When we founded Garage48 back in 2010 we had one idea in mind – we wanted to show that launching a new startup is much easier than people may think. Since then many things have changed, but our goal to promote startup culture to larger audience in the Baltics and developing markets has remained the same. And something what started as a one-time event in Tallinn, Estonia, has grown into a truly international startup movement. 2014 was the best year ever for Garage48 – with the record number of events, participants, new formats and new markets.
In 2014 we had the record number of hackathons – 14, with whopping 1,116 participants. As our team is very small (today we have a full time staff of three people, but also many great volunteers and mentors), we don’t want to increase the number of events per year too fast. That is the reason why we consider 14 events a very big number for us. Our goal is to offer Garage48 event participants the same kick-ass feeling in all our activities, not depending on whether it’s happening in a dark Nordic winter weekend in Tallinn or in a super hot east African city Kampala, Uganda. So our team is always personally around in our events, making sure we deliver the highest quality.
This year we entered new amazing markets like Moldova, Georgia, the Palestininian territories, Oman and Georgia. In many ways our first event in Muscat, Oman, was very memorable. Coming from Estonia, a cold Nordic country, our team learned a lot about the Middle East culture and the Arab countries, the hospitality of all the people we met and how they approach the entrepreneurship with a little different twist. This made us realise that the Arab market is pretty untouched by the startup community. Because of this and amazing local partners, there will be more events in Oman – and the countries close by – very soon.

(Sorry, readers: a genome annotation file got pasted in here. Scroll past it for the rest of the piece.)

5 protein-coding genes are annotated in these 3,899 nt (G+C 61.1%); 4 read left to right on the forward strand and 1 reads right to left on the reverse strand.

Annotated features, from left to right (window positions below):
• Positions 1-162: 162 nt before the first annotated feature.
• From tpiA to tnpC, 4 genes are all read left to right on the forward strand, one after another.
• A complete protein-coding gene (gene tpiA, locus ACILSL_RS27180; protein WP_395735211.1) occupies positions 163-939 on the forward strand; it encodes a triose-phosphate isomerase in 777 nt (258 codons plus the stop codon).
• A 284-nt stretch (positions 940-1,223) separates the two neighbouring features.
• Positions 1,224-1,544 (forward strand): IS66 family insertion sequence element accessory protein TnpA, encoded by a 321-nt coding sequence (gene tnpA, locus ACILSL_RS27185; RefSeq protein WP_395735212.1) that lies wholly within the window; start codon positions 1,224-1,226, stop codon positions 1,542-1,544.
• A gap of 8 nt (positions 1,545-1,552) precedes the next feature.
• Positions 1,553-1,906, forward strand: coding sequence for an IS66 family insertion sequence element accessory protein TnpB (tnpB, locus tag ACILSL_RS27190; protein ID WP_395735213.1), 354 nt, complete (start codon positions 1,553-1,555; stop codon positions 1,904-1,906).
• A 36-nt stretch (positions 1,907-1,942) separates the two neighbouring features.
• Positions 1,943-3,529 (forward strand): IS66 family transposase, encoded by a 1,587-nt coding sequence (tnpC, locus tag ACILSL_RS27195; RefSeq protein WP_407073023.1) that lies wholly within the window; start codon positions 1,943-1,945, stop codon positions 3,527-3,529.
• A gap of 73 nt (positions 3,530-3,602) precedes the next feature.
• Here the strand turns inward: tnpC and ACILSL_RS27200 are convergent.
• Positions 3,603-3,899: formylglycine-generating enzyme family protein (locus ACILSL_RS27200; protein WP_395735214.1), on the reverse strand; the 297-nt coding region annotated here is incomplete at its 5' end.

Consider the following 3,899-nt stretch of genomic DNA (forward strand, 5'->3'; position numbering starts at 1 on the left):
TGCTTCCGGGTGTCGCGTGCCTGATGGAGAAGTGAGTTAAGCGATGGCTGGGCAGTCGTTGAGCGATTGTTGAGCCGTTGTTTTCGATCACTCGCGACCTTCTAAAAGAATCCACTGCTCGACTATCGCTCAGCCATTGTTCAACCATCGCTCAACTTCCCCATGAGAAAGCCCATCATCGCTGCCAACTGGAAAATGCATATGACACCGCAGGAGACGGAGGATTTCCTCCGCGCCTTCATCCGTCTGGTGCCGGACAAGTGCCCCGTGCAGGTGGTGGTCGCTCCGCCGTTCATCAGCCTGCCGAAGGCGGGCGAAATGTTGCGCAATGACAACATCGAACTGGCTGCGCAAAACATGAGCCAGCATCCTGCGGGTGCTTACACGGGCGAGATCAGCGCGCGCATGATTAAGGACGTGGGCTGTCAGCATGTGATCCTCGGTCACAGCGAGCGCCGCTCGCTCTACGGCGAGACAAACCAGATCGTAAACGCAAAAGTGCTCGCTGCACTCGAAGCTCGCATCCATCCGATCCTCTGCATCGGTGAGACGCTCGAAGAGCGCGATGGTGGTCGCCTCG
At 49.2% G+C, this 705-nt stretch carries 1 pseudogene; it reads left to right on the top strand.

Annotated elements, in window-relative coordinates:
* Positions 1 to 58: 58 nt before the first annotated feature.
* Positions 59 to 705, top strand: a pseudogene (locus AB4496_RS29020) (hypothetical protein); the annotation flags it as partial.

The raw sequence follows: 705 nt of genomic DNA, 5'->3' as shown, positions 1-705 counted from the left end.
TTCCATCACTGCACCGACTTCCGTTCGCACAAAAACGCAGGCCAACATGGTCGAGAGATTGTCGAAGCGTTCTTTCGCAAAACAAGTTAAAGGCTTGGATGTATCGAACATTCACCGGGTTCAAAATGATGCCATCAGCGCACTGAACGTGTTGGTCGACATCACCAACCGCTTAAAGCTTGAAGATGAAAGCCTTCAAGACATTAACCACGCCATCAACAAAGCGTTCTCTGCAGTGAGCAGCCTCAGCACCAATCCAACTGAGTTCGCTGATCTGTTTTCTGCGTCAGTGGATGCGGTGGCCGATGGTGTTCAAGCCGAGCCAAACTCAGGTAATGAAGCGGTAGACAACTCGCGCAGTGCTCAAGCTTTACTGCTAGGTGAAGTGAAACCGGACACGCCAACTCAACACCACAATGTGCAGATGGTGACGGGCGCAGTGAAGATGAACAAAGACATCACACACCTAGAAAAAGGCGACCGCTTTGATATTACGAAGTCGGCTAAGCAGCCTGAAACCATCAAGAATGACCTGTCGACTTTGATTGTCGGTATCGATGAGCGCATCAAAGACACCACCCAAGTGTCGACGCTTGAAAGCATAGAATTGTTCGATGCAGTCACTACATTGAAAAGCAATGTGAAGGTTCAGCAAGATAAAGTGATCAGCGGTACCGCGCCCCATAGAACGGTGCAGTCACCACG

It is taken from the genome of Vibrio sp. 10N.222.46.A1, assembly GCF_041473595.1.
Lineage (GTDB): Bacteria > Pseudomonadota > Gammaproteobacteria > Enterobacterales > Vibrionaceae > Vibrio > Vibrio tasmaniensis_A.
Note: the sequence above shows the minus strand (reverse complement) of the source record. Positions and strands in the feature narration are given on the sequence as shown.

Garage48 in Oman:
Personally, I am extremely happy that in 2014 we were back in Ukraine, where we visited the beautiful Lviv for the first time. We are planning to organise more events in Ukraine in 2015, as this country has a huge potential to grow to an amazing community of startups. In 2015 we will have events in Kiev, but also in the charming Odessa. In 2014 we continued our cooperation with Belarus by organising events in Minsk and, for the first time, in Vitebsk. I have to mention that this country is still quite a challenging place where to organise events.
After a three-year break we went back to Africa – we had (and still have) the second best event in Kampala, Uganda. This time it wasn’t just a weekend hackathon focusing to motivate women to come out with ideas, but a longer volunteer project that focuses on doing practical trainings, workshops and mentoring the potentially successful startups. The designer, Garage48 volunteer and mentor, Helen Kokk spent thre months in Uganda teaching UX and designer skills to local startup entrepreneurs. Another designer, Garage48 volunteer and mentor, Jaanus Sakkis, just returned to work on similar goals and grow the local Design Uganda community. We are confident that practical workshops are the best possible way to improve and grow the startup community in Uganda.